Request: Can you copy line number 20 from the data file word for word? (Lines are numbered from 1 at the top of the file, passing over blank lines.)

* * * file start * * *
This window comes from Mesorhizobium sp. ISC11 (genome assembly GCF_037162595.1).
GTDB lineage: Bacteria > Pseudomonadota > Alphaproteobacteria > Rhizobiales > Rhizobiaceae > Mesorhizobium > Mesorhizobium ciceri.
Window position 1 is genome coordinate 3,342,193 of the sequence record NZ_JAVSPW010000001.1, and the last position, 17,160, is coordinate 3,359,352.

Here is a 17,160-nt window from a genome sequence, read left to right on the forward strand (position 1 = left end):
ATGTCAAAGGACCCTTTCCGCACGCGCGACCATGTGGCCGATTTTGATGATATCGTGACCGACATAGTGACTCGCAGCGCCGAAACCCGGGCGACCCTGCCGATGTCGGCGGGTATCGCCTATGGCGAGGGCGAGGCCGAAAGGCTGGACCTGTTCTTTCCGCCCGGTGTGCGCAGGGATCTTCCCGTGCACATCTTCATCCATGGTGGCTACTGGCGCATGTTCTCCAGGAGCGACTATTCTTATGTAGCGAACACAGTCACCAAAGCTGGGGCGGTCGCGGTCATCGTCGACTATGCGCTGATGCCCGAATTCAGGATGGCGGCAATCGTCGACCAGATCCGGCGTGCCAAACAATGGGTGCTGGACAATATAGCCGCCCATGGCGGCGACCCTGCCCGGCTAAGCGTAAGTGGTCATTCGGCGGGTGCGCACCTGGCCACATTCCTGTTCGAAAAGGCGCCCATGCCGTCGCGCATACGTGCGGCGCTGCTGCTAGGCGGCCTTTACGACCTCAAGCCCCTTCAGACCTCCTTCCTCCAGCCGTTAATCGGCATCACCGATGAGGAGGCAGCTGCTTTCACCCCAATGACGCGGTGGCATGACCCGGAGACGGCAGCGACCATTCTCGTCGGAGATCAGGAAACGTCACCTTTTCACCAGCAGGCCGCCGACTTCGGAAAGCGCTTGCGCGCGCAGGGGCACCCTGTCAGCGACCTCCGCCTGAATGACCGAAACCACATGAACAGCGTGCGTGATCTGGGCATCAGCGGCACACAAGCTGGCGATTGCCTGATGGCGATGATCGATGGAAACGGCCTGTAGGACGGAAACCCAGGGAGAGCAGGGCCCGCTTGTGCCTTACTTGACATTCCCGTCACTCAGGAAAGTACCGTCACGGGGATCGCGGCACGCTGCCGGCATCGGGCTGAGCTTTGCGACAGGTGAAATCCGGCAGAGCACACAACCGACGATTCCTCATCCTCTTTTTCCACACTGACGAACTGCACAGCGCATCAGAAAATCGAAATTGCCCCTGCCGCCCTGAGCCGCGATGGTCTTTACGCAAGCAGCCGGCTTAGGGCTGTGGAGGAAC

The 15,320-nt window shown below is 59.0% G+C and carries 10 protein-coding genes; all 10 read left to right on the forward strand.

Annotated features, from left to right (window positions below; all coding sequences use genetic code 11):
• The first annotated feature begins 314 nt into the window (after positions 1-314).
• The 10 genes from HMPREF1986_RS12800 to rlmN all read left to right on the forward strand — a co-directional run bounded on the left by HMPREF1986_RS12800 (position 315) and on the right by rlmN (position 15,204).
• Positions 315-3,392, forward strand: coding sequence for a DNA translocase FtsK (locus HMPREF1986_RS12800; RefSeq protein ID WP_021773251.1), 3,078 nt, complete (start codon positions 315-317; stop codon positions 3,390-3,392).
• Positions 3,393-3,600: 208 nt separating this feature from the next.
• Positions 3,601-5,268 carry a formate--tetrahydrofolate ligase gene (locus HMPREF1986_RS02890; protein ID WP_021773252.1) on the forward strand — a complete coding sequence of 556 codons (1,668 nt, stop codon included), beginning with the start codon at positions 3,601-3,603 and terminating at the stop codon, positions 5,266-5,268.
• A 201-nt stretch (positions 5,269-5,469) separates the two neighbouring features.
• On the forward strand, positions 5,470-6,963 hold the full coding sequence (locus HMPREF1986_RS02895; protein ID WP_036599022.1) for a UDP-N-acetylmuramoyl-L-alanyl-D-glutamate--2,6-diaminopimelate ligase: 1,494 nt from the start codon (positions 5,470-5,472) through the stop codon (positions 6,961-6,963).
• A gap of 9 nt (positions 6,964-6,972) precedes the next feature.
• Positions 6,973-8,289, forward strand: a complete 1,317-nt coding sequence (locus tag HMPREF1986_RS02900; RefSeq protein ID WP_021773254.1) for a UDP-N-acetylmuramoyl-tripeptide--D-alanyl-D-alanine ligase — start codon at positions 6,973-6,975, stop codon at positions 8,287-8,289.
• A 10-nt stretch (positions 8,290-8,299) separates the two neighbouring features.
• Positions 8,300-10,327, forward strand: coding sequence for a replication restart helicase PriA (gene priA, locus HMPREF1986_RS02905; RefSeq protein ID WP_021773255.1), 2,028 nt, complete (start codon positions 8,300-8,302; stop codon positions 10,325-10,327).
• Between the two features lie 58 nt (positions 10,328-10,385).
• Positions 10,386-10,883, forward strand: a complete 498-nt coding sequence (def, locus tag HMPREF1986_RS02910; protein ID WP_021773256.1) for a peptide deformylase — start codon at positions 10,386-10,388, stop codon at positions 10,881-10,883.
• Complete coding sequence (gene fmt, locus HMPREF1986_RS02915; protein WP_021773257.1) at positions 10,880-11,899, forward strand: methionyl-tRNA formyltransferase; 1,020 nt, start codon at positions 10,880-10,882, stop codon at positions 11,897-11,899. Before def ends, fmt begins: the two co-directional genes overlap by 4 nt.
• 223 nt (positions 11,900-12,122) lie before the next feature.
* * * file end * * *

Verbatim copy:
• Positions 10,386-10,883, forward strand: a complete 498-nt coding sequence (def, locus tag HMPREF1986_RS02910; protein ID WP_021773256.1) for a peptide deformylase — start codon at positions 10,386-10,388, stop codon at positions 10,881-10,883.